18. Bachmann, P. A., Luisi, P. L. & Lang, J. Autocatalytic self-replicating micelles as models for prebiotic structures. Nature 357, 57–59 (1992).

    ADS  CAS  Article  Google Scholar 

  19. Buhse, T., Pimienta, V., Lavabre, D. & Micheau, J.-C. Experimental evidence of kinetic bistability in a biphasic surfactant system. J. Phys. Chem. A 101, 5215–5217 (1997).

    CAS  Article  Google Scholar 

  20. Leira-Iglesias, J., Tassoni, A., Adachi, T., Stich, M. & Hermans, T. M. Oscillations, travelling fronts and patterns in a supramolecular system. Nat. Nanotechnol. 13, 1021–1027 (2018).

    ADS  CAS  PubMed  Article  Google Scholar 

  21. Cafferty, B. J. et al. Robustness, entrainment, and hybridization in dissipative molecular networks, and the origin of life. J. Am. Chem. Soc. 141, 8289–8295 (2019).

    CAS  PubMed  Article  Google Scholar 

  22. Novichkov, A. I. et al. Autocatalytic and oscillatory reaction networks that form guanidines and products of their cyclization. Nat. Commun. 12, 2994 (2021).

    ADS  CAS  PubMed  PubMed Central  Article  Google Scholar 

  23. Grzybowski, B. A. & Huck, W. T. The nanotechnology of life-inspired systems. Nat. Nanotechnol. 11, 585–592 (2016).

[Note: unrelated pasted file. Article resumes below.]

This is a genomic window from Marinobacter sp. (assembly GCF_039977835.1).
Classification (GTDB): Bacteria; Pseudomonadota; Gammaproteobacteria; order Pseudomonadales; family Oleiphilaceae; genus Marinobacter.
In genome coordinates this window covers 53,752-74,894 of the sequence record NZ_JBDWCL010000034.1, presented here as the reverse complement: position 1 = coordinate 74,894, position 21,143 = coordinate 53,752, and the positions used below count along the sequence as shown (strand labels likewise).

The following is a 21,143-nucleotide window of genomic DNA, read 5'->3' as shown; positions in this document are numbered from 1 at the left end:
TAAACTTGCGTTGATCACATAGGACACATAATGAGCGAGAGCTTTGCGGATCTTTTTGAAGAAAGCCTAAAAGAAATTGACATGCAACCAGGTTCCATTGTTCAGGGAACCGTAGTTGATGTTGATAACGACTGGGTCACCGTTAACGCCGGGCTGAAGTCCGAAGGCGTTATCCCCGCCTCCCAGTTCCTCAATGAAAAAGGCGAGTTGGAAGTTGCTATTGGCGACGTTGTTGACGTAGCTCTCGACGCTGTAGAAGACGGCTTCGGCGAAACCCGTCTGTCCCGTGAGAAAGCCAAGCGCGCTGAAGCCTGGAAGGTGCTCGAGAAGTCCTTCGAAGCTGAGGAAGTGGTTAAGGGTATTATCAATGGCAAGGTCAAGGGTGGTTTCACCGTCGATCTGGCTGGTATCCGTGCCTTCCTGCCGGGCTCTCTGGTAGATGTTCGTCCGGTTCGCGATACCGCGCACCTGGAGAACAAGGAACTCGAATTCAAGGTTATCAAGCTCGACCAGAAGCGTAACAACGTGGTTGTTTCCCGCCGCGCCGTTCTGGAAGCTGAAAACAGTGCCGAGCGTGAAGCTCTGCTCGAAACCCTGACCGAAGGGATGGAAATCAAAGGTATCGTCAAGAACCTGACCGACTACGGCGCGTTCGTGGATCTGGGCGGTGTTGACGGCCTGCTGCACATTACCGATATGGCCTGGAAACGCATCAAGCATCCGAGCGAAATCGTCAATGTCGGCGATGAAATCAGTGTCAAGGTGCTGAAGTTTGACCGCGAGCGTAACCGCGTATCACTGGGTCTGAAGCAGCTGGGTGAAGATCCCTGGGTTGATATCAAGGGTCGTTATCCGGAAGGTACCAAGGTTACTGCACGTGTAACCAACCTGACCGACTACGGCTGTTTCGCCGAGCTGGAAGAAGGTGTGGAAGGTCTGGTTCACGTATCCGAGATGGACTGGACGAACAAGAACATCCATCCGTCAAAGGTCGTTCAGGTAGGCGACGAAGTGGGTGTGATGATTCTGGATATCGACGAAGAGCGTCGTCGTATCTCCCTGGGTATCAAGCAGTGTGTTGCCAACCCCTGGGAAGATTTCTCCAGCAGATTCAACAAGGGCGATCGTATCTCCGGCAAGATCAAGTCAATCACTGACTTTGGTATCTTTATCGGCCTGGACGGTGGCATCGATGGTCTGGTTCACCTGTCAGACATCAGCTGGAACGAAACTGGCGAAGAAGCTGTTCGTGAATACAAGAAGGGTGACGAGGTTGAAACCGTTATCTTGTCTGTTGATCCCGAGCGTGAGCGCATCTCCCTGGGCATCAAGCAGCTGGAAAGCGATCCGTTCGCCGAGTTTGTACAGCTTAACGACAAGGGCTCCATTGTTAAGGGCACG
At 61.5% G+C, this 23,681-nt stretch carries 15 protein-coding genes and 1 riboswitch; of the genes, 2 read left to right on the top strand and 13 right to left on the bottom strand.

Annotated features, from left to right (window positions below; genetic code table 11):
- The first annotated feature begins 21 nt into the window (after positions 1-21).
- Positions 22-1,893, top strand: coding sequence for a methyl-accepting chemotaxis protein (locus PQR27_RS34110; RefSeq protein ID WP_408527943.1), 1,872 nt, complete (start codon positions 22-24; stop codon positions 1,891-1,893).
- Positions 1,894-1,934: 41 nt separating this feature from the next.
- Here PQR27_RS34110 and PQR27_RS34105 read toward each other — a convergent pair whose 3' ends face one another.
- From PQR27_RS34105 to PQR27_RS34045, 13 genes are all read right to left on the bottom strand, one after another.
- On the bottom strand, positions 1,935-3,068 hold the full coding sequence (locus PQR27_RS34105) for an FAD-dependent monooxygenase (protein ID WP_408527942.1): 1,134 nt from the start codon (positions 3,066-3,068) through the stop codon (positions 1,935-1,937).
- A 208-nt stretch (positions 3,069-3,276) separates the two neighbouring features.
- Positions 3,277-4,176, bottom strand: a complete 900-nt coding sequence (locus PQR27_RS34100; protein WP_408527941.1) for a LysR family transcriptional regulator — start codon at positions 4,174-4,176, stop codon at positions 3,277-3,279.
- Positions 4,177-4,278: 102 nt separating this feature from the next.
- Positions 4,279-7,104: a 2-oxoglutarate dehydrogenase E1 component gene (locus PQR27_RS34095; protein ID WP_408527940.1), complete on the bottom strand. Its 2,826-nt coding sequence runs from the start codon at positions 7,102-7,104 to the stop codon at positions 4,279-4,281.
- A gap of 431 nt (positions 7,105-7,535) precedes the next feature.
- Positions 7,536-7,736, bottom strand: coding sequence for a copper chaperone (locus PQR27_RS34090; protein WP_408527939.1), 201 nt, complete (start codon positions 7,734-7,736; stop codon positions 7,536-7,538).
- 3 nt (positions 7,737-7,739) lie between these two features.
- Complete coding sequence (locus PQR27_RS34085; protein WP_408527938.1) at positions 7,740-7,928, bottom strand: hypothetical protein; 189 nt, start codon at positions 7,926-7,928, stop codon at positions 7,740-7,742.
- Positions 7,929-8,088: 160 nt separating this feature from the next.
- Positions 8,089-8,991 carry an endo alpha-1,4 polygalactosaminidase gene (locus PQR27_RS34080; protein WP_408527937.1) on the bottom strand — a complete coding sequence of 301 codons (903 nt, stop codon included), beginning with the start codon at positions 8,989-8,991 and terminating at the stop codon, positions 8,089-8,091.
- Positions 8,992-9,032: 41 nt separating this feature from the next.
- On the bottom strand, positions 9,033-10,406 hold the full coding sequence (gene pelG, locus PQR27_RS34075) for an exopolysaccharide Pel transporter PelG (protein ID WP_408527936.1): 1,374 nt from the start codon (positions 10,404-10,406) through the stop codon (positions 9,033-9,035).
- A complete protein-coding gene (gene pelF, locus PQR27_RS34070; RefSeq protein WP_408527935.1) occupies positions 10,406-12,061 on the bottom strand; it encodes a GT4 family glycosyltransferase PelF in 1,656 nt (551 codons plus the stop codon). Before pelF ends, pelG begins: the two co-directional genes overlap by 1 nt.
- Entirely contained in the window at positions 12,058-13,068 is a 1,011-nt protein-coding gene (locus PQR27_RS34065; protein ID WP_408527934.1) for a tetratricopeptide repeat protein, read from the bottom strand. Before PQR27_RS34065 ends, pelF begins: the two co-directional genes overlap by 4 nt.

ADS  CAS  PubMed  Article  Google Scholar 

  24. Altay, Y., Tezcan, M. & Otto, S. Emergence of a new self-replicator from a dynamic combinatorial library requires a specific pre-existing replicator. J. Am. Chem. Soc. 139, 13612–13615 (2017).

    CAS  PubMed  PubMed Central  Article  Google Scholar 

  25. Tena-Solsona, M., Wanzke, C., Riess, B., Bausch, A. R. & Boekhoven, J. Self-selection of dissipative assemblies driven by primitive chemical reaction networks. Nat. Commun. 9, 2044 (2018).

    ADS  PubMed  PubMed Central  Article  CAS  Google Scholar 

  26. Riess, B. et al. Dissipative assemblies that inhibit their deactivation. Soft Matter 14, 4852–4859 (2018).

    ADS  CAS  PubMed  Article  Google Scholar 

  27. Kulkarni, S. A., Kadam, S. S., Meekes, H., Stankiewicz, A. I. & ter Horst, J. H. Crystal nucleation kinetics from induction times and metastable zone widths. Cryst. Growth Des. 13, 2435–2440 (2013).

    CAS  Article  Google Scholar 

  28. Kariyawasam, L. S. & Hartley, C. S. Dissipative assembly of Aqueous Carboxylic Acid Anhydrides fueled by Carbodiimides. J. Am. Chem. Soc. 139, 11949–11955 (2017).

    CAS  PubMed  Article  Google Scholar 

  29. Tena-Solsona, M. et al. Non-equilibrium dissipative supramolecular materials with a tunable lifetime. Nat. Commun. 8, 15895 (2017).

    ADS  CAS  PubMed  PubMed Central  Article  Google Scholar 

  30. Schnitter, F. & Boekhoven, J. A Method to Quench Carbodiimide‐Fueled Self‐Assembly. ChemSystemsChem 3 (2020).

  31. Hossain, M. M., Atkinson, J. L. & Hartley, C. S. Dissipative assembly of macrocycles comprising multiple transient bonds. Angew. Chem. Int Ed. Engl. 59, 13807–13813 (2020).

    CAS  PubMed  Article  Google Scholar 

  32. Panja, S., Dietrich, B. & Adams, D. J. Chemically Fuelled Self‐Regulating Gel‐to‐Gel Transition. ChemSystemsChem 2 (2019).